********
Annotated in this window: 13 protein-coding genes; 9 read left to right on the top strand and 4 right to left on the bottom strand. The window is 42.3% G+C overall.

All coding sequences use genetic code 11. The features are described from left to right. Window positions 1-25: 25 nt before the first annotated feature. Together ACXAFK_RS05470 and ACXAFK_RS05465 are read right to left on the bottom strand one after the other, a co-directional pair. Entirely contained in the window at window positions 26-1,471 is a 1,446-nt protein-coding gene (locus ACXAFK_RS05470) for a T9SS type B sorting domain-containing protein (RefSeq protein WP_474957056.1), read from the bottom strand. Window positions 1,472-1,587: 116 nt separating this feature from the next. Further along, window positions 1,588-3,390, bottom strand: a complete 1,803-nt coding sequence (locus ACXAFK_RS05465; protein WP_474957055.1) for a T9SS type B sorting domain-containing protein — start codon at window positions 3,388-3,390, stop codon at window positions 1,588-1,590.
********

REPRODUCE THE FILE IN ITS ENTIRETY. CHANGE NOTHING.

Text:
Annotated in this window: 13 protein-coding genes; 9 read left to right on the top strand and 4 right to left on the bottom strand. The window is 42.3% G+C overall.

All coding sequences use genetic code 11. The features are described from left to right. Window positions 1-25: 25 nt before the first annotated feature. Together ACXAFK_RS05470 and ACXAFK_RS05465 are read right to left on the bottom strand one after the other, a co-directional pair. Entirely contained in the window at window positions 26-1,471 is a 1,446-nt protein-coding gene (locus ACXAFK_RS05470) for a T9SS type B sorting domain-containing protein (RefSeq protein WP_474957056.1), read from the bottom strand. Window positions 1,472-1,587: 116 nt separating this feature from the next. Further along, window positions 1,588-3,390, bottom strand: a complete 1,803-nt coding sequence (locus ACXAFK_RS05465; protein WP_474957055.1) for a T9SS type B sorting domain-containing protein — start codon at window positions 3,388-3,390, stop codon at window positions 1,588-1,590.